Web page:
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The Bureau of Land Management (BLM) has proposed a new rule to further regulate hydraulic fracturing on federal lands. This expensive regulation will make it even more difficult to produce oil and gas on federal lands. The Obama Administration needs to hear your voice today. Use the form below to send them a message that we need more energy production and less ever-increasing regulation.

 

Hydraulic fracturing on public lands is currently regulated by the states, and the BLM’s proposed rule would usurp that authority.  The rule is estimated to cost between $1.49 billion and $1.61 billion per year, and would further hinder the ability to produce oil and gas on federal lands.  The public has until September 10 to comment on the rule.

Background

The Bureau of Land Management (BLM) has recently proposed to subject hydraulic fracturing on public lands to federal regulation for the first time. Hydraulic fracturing is a drilling process that utilizes a highly pressurized mixture of water, sand and chemicals to extract oil and gas from shale rock formations, and has been used since 1947 in over 1.2 million wells without a single confirmed case of groundwater contamination.

Hydraulic fracturing was first pioneered in the United States, and recent advances in its use—like the combination of hydraulic fracturing with horizontal drilling—have contributed to the recent natural gas and oil booms seen in places like Pennsylvania’s Marcellus Shale and North Dakota’s Bakken Formation. The map below illustrates the location of various shale plays where hydraulic fracturing is primarily used:

The important role that hydraulic fracturing has played in revolutionizing the way we produce energy here in the United States cannot be understated. To this point, in 2008—the first year that hydraulic fracturing was widely employed with horizontal drilling—the estimates of recoverable oil in the Bakken Formation jumped from 151 million barrels of oil to over 3 billion barrels of oil. Moreover, the United States is now the world’s largest producer of natural gas in large measure because of hydraulic fracturing.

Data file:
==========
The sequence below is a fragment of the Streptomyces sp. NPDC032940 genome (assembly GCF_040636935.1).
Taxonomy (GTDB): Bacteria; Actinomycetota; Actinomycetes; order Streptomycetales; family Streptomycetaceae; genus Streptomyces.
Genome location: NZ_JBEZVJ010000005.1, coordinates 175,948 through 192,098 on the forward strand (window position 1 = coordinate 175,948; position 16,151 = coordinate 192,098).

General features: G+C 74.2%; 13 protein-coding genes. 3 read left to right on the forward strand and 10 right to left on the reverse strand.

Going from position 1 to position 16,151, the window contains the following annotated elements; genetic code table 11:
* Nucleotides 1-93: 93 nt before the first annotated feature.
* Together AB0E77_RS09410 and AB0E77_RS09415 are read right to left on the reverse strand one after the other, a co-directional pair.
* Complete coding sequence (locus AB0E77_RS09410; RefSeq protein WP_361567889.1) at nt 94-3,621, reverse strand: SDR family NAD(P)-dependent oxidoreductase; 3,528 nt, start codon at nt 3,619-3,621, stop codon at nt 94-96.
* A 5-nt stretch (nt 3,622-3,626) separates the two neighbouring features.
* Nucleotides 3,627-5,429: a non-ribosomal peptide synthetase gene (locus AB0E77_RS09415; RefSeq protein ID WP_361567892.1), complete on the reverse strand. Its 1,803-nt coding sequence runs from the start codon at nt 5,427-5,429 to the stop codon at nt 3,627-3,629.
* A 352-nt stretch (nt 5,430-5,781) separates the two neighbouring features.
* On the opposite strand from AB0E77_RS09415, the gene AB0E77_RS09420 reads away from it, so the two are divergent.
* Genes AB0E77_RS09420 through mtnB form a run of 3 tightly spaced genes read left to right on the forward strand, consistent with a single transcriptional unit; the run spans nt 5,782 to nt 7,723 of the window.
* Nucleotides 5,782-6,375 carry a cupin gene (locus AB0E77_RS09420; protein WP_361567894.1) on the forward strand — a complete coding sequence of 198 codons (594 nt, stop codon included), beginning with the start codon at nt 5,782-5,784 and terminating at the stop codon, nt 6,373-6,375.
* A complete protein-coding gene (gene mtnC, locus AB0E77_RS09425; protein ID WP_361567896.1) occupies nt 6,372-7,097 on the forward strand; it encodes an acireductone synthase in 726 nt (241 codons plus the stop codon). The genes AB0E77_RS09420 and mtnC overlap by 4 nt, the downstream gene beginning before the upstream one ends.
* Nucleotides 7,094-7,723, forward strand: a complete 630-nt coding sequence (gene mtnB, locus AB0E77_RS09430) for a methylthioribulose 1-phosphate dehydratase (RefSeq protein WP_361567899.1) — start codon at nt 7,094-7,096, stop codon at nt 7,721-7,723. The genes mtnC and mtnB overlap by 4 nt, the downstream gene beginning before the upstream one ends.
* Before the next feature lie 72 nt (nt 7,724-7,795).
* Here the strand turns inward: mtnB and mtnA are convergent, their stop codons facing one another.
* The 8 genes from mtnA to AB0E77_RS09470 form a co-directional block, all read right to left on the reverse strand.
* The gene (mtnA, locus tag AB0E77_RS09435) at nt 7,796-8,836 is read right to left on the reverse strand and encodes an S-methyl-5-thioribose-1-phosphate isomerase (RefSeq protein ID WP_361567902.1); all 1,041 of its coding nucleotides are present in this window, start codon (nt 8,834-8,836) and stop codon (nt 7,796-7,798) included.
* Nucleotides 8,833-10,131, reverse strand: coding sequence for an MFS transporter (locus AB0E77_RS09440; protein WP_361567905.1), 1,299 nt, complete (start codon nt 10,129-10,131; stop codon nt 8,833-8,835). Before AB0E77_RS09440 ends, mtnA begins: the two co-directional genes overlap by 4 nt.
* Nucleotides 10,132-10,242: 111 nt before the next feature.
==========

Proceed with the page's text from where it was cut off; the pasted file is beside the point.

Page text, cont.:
Proposed Federal Regulation

Since its inception, hydraulic fracturing has been regulated by the states—including its use on federal lands—and existing laws like the federal Safe Drinking Water Act have affirmed that state regulators have primary oversight authority over the drilling technology. The BLM’s proposed rule would reverse this relationship, establishing the federal government’s authority over hydraulic fracturing on public lands.

Hydraulic fracturing has a well-established track record as a safe, proven drilling technology; as such, the BLM’s decision to usurp state regulatory authority is questionable. Over the course of more than sixty years, there have been no confirmed incidents of groundwater contamination due to hydraulic fracturing operations. The nation’s chief environmental regulator, EPA Administrator Lisa Jackson, has confirmed this fact herself. Moreover, provisions in BLM’s rule like the requirement that operators disclose the contents of hydraulic fracturing fluids are already in place in many of the states that have oil and gas operations, and over 206 companies thus far have voluntarily disclosed this information through the FracFocus database.

Nonetheless, BLM’s rule would impose a costly new layer of reporting requirements that will inevitably stifle producers’ ability to operation on taxpayer-owned land. According to a recent economic analysis, the estimated costs of the BLM’s redundant regulations are between $1.49 billion and $1.61 billion each year, and will affect more than 5,000 wells. These costs will not only impact well operators, they also affect consumers that lose the benefit of oil and gas production here in the United States, and taxpayers who lose the benefit of the royalties generated by producing our natural resources.

Current Status

The deadline for the public and interested stakeholders to comment on BLM’s regulation was originally slated to close on July 10; however, the agency recently pushed back the deadline by two months. According to White House Energy Adviser Heather Zichal, there are “pretty significant things within [the proposal] that need to be fixed and addressed.” No changes have been made to the rule as of yet, however, and Department of the Interior Secretary Ken Salazar has been firm in his assertion that a rule establishing federal authority over hydraulic fracturing on public lands will be finalized this year.

The BLM’s rule has been published in the Federal Register and can be viewed here. The deadline to comment on the rule closes on September 10, 2012. Use the form at the top of the page to send your comments to the Obama Administration.